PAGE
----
This chapter examines how psychological conceptions of selfhood seem to have changed many students during the second half of the twentieth century. Four concerns—referred to as individualism, psychological interiorism (psychologism), reductionism, and manipulation (misleading conceptions and language about the measurement, research, and interventions of educational psychologists during the last half of the twentieth century are considered in depth. It is argued that such heavily psychologized descriptions and practices of the self helped to constitute new ways of being students. An idealized amalgam of these new forms is presented: the “triple E” student (expressive, enterprising, and entitled). This student as now assumed in school curricula and classroom settings is discussed in detail, especially as related to the phenomena of enterprise education and 21st-century skills.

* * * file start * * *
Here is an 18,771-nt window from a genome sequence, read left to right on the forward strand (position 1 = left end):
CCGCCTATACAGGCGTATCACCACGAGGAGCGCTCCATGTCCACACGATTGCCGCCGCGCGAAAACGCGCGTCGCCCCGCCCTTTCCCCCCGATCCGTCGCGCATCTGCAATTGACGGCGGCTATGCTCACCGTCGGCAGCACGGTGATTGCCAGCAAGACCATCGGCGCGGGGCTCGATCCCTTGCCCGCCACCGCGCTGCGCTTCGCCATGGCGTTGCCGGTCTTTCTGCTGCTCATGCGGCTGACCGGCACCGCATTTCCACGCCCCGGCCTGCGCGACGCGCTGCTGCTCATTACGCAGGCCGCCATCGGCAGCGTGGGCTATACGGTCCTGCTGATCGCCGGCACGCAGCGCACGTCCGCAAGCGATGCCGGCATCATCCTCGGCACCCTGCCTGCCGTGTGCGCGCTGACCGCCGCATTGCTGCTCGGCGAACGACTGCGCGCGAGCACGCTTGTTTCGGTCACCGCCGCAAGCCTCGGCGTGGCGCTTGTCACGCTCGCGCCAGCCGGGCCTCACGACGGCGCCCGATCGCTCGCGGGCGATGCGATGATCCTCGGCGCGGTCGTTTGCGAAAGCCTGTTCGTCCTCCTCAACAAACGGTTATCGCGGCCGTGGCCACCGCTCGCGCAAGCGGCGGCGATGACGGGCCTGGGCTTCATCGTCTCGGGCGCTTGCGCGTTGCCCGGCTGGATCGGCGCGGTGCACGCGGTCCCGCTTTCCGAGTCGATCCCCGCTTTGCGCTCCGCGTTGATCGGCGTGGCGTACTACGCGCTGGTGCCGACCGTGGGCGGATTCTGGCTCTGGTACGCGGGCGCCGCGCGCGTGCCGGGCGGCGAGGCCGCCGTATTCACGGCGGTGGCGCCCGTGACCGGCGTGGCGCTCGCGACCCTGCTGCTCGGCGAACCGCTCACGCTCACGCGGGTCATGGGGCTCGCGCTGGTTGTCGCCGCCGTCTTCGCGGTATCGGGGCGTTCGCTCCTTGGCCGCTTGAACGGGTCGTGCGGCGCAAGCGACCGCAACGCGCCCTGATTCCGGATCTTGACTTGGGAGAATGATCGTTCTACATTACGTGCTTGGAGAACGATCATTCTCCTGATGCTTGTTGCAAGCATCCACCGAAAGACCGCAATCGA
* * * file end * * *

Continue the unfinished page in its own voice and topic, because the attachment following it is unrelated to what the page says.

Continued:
Keywords: triple-E student; expressive; enterprising; entitled; individualism; interiorism; psychologism; enterprise education; 21st- century skills
Chapter. 10588 words.
Subjects: Social Psychology
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